> about the Croteam findings, but even if they did a really clever thing
> that works better than just telling the display driver "display ASAP
> please", chances are that *most* developers won't do that. And they'll
> most likely get it wrong, so our guidance should really be "games should
> ask for ASAP presentation, and nothing else".

Right, I think this is the 'easy' case and is covered in Harry's initial 
proposal when target_frame_duration_ns = 0.

> However, there *are* legitimate use cases for requesting a specific
> presentation time, and there *is* precedent of APIs that expose such
> features.
> Are there any real problems with exposing an absolute target present time?

Realistically, how far into the future are you requesting a presentation time? 
Won't it almost always be something like current_time+1000/video_frame_rate?
If so, why not just tell the driver to set 1000/video_frame_rate and have the 
GPU/monitor create nicely spaced VSYNCs for you that match the source content?

In fact, you probably wouldn't even need to change your video player at all, 
other than having it pass the target_frame_duration_ns.  You could consider 
this a 'hint' as you suggested, since it's cannot be guaranteed in cases your 
driver or HW doesn't support variable refresh.  If the target_frame_duration_ns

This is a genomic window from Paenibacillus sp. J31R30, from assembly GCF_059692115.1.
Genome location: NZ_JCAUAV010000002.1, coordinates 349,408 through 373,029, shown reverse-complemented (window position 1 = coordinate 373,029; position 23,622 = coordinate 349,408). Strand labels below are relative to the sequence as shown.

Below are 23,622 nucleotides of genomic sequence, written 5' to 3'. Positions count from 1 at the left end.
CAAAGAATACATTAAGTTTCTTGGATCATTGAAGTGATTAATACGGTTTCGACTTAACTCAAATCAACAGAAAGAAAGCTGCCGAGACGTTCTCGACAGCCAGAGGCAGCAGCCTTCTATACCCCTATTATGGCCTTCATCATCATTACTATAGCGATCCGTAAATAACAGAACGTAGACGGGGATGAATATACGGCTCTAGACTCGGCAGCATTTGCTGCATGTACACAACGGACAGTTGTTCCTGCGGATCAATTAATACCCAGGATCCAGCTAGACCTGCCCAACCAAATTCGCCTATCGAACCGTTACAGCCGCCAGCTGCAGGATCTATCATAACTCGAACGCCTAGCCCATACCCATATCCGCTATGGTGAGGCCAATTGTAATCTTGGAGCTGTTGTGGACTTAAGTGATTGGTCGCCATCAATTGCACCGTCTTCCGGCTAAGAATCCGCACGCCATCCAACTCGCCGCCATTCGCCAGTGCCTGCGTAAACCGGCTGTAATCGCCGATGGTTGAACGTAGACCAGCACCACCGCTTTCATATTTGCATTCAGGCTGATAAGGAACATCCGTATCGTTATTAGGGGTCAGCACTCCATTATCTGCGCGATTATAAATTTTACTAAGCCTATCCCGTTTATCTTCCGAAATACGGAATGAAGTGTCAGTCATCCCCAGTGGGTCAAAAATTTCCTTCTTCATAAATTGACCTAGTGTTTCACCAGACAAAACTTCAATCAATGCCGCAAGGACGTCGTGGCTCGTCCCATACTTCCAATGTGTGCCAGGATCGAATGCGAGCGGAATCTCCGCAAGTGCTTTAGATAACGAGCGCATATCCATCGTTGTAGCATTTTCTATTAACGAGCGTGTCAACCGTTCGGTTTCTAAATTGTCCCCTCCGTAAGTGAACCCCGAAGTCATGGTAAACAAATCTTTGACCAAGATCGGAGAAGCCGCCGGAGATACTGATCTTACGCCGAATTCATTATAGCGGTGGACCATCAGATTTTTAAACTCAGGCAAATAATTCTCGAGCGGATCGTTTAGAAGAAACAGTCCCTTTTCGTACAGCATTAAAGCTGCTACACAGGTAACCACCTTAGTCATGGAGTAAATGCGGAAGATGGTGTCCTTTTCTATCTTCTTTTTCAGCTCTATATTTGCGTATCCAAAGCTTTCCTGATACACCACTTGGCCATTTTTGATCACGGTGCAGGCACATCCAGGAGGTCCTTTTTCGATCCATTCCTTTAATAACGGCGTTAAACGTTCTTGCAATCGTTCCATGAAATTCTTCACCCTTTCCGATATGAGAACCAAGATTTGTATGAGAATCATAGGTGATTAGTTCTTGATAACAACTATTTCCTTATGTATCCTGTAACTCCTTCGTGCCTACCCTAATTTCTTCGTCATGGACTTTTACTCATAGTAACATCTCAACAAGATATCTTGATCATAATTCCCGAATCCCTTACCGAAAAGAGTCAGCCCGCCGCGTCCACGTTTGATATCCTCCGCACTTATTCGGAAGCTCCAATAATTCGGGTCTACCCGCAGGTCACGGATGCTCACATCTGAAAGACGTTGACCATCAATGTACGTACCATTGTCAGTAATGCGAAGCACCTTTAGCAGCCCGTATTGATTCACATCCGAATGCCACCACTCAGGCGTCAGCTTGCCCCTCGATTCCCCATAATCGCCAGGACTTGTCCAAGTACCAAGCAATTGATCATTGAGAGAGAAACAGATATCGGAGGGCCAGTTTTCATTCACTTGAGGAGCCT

hint is supported/applied, then the video app should have nothing extra to do 
that it wouldn't already do for any arbitrary fixed-refresh rate display.  If 
not supported (say the drm_atomic_check fails with -EINVAL or something), the 
video app falls can stop requesting a fixed target_frame_duration_ns.

A fundamental problem I have with a target present time though is how to 
accommodate present times that are larger than one VSYNC time?  If my monitor 
has a 40Hz-60Hz variable refresh, it's easy to translate "my content is 24Hz, 
repeat this next frame an integer multiple number of times so that it lands 
within the monitor range".  Driver fixes display to an even 48Hz and everything 
good (no worse than a 30Hz clip on a traditional 60Hz display anyways).  This 
frame-doubling is all hardware based and doesn't require any polling.  

Now if you change that to "show my content in at least X nanoseconds" it can 
work on all displays, but the intent of the app is gone and driver/GPU/display 
cannot optimize.  For example, the HDMI VRR spec defines a "CinemaVRR" mode 
where target refresh rate error is accounted for based on 0.1% deviation from 
requested and the v_total lines are incremented/decremented to compensate.  If 
we don't know the target rate, we will not be able to comply to this industry 
standard specification.

Also, how would you manage an absolute target present time in kernel?  I guess 
app and driver need to use a common system clock or tick count, but when would 
you know to 'wake up' and execute the flip?  If you wait for VSYNC then you'll 
always timeout out on v_total_max (i.e. minimum refresh rate), check your time 
and see "yup, need to present now" and then flip.  Now your monitor just jumped 
from lowest refresh rate to something else which can cause other problems.  If 
you use some timer, then you're burning needless power polling some counter and 
still wouldn't have the same accuracy you could achieve with a fixed duration.